The Norwegian Wild Reindeer Centre

’Wild reindeer mountains – European heritage, our responsibility’

Stiftelsen Norsk Villreinsenter (The Norwegian wild reindeer foundation) was established in 2006, with the main objective of promoting the preservation and sustainable management of the wild reindeer populations and the wild reindeer mountains in Norway. The foundation has two operational entities: Norwegian Wild Reindeer Centre South at Skinnarbu in Tinn municipality, and the Norwegian Wild Reindeer Centre North at Hjerkinn in Dovre municipality. Each of the centres has its own defined wild reindeer region as its geographical area of responsibility (south and north of the Sognefjord respectively).



Norway manages the only remaining populations of wild European mountain reindeer in 23 more or less separate mountain areas in Southern Norway, which means that we have a unique international responsibility. Through the project 'Wild Reindeer and Society’, which was concluded in 2005, a broadly-composed advisory group, including research, management and user interests, made recommendations concerning the overall management of the wild reindeer populations and the wild reindeer mountains in order to secure them for the future. On the basis of the ‘Wild Reindeer and Society’ report, two different local initiatives were launched in spring 2005 to establish wild reindeer information and competence centres. It was hoped that these centres would help to ensure the effective and forceful implementation of the recommendations in the report and the proposals in White Paper no 21 (The Rural and Regional Policy of the Norwegian Government). One of the initiatives came from the Hardangervidda National Park Centre in Tinn, and the other from a Dovrefjell initiative group.Start-up funds were allocated in the 2006 national budget and the Directorate for Nature Management appointed a fast-working group that same summer to look at organisation.


The Norwegian Wild Reindeer Centre was set up as a foundation in September 2006. A board was quickly elected and the first meeting was held in December that year. The centre was officially opened at Skinnarbu on January 2007 by Helen Bjørnøy, the Minister of the Environment at the time. By 1 October 2007, all the positions had been filled and work could begin at the two centres


A national and international knowledge source

The Norwegian Wild Reindeer Centre shall be the institution in Norway that is responsible for making all relevant information about wild reindeer and its habitats available for national and international use. The information shall be up-to-date, of the highest possible quality and as accessible as possible to all potential users. This will make us the natural point of contact for all information relating to wild reindeer and the wild reindeer mountains.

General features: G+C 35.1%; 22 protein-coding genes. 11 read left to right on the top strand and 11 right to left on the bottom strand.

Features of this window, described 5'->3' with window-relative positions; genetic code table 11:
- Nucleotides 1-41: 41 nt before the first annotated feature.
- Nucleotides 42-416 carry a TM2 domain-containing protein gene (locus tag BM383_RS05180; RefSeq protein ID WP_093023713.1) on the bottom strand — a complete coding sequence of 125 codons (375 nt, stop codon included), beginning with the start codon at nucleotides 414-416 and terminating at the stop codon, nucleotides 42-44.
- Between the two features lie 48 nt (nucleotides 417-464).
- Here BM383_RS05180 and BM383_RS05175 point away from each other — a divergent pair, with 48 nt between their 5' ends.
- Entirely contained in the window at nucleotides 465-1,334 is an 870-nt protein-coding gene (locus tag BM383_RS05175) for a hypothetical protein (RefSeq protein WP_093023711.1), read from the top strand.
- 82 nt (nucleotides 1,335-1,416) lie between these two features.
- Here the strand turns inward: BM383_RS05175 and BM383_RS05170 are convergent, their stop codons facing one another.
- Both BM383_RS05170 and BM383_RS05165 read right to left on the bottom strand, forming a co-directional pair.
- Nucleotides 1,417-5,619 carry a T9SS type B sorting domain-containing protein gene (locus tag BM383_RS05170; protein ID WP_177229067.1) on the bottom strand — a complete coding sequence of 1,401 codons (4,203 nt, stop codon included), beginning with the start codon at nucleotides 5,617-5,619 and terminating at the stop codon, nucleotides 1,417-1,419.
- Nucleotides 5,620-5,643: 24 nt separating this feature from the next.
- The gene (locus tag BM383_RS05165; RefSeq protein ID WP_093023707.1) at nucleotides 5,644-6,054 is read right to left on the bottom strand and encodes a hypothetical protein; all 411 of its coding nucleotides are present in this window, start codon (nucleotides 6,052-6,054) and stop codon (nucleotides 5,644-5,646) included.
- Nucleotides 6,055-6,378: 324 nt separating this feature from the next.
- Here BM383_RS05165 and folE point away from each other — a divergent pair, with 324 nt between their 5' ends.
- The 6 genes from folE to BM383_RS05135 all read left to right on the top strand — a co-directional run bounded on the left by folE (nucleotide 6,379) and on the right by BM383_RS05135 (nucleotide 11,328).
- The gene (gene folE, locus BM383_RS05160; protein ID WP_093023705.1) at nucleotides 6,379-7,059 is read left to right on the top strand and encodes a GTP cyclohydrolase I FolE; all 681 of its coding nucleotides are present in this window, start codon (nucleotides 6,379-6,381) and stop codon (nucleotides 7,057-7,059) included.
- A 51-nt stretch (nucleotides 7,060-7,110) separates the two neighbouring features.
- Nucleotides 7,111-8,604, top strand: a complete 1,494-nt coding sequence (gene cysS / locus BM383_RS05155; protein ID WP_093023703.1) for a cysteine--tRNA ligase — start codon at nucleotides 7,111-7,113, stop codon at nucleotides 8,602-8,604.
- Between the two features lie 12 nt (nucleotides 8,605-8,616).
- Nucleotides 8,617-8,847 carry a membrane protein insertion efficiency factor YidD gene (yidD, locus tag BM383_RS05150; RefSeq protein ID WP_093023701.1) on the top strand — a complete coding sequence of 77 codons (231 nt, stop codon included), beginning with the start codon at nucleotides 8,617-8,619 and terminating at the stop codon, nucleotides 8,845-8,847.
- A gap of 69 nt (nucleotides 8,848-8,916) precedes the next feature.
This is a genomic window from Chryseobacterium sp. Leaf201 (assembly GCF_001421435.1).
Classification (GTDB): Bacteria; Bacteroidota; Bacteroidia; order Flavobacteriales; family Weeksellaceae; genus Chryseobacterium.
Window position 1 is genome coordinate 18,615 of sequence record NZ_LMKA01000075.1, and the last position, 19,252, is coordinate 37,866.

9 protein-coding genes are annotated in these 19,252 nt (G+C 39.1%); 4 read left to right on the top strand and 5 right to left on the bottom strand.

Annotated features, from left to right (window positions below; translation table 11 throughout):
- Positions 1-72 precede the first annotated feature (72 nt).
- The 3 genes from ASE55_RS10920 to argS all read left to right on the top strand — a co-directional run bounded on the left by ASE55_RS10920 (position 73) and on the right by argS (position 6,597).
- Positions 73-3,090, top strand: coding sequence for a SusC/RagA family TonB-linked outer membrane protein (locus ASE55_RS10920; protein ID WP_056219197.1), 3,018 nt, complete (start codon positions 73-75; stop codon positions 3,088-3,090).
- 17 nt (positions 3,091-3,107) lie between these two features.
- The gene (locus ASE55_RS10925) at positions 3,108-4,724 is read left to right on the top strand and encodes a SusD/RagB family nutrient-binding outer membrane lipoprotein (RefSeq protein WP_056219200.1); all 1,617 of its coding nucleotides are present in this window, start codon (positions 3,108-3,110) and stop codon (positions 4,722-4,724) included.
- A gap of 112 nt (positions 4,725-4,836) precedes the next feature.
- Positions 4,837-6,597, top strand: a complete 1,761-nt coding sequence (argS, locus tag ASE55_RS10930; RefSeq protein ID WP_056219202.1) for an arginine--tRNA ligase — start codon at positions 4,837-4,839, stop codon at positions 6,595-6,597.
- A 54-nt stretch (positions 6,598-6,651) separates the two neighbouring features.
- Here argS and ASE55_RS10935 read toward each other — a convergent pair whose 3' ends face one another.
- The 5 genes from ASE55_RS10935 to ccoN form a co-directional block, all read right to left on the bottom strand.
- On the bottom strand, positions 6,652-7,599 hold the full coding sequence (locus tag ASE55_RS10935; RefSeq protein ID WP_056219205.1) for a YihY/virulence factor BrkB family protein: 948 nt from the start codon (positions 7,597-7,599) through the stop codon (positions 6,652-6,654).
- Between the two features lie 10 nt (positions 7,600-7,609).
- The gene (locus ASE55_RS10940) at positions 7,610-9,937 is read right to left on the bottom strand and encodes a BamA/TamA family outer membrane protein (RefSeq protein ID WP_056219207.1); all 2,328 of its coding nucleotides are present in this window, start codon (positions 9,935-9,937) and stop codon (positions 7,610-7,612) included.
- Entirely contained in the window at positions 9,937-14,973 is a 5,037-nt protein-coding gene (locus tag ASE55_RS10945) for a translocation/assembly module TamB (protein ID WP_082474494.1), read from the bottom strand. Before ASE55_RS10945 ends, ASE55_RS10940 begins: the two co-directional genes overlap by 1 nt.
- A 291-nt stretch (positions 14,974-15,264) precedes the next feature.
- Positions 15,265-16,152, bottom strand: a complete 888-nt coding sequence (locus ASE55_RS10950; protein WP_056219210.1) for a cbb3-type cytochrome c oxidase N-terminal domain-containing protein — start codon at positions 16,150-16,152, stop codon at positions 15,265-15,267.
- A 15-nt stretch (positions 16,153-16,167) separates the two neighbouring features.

A powerhouse for dissemination and competence-building

The Norwegian Wild Reindeer Centre operates at the interface between the knowledge producers and users. We shall have a clear user-focus, and one of our important roles is to communicate information to our users. This involves dissemination/information about both research-based knowledge and traditional knowledge. The school system, the authorities, the business sector, landowners and the general public will be important users. We shall place great emphasis on helping to build competence in municipal and county authorities and in relation to landowners.

An independent and unbiased player

We shall be independent and unbiased in relation to the interests and social sectors responsible for making decisions on the management of the wild reindeer populations and the wild reindeer mountains. It is a critical success factor that the knowledge disseminated is and continues to be perceived as independent and unbiased in relation to the decision-makers.


An arena and forum for cooperation and interaction 

A number of players and interest groups are associated with wild reindeer and wild reindeer mountains. The Norwegian Wild Reindeer Centre provides a forum and an arena for airing different points of view and opinions, and it shall also help to elevate the wild reindeer from a special interest to a concern for society as a whole. Cooperation and bridge-building are important keywords describing our role, and we shall ensure that we must have a sound foundation and legitimacy at a local and regional level.